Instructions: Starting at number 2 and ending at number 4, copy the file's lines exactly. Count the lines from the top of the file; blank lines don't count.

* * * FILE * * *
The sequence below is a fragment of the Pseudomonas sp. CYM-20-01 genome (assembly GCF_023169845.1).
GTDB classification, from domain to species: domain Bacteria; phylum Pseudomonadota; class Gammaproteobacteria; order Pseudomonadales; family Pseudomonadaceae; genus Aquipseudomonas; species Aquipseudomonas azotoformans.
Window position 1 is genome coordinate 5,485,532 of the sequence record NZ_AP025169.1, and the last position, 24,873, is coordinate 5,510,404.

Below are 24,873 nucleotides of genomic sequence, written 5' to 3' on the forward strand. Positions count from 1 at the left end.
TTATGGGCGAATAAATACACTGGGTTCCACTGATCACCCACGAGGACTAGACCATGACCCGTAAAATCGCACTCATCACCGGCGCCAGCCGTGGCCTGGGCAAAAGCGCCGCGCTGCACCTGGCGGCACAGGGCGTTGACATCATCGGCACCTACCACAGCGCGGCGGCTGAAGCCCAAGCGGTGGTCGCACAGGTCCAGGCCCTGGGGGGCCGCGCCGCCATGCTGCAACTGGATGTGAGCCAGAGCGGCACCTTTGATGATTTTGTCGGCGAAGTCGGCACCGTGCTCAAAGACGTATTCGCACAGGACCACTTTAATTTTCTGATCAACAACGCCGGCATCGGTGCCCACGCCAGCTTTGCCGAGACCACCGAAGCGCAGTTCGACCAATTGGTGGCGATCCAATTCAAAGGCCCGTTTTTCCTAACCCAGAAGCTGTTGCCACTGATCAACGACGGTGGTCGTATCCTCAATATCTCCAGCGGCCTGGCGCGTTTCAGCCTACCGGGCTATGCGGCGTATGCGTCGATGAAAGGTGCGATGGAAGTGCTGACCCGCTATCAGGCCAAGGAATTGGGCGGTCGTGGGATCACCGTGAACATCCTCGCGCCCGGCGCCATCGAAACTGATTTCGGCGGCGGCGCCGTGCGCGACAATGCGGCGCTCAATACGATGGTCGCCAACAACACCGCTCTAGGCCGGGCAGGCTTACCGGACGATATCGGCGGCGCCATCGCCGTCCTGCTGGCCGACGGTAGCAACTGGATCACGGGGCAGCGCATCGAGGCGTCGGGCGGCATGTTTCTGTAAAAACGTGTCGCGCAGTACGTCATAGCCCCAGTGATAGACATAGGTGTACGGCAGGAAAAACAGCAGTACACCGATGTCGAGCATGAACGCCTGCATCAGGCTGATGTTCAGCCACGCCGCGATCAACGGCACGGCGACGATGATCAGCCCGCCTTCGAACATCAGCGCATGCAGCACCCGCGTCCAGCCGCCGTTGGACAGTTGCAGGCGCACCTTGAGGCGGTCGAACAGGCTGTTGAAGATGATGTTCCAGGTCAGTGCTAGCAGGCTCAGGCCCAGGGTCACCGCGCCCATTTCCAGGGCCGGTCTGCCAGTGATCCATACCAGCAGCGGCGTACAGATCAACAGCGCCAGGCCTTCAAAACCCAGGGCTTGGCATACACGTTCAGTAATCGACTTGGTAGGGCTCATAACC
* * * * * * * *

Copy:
GTDB classification, from domain to species: domain Bacteria; phylum Pseudomonadota; class Gammaproteobacteria; order Pseudomonadales; family Pseudomonadaceae; genus Aquipseudomonas; species Aquipseudomonas azotoformans.
Window position 1 is genome coordinate 5,485,532 of the sequence record NZ_AP025169.1, and the last position, 24,873, is coordinate 5,510,404.

Below are 24,873 nucleotides of genomic sequence, written 5' to 3' on the forward strand. Positions count from 1 at the left end.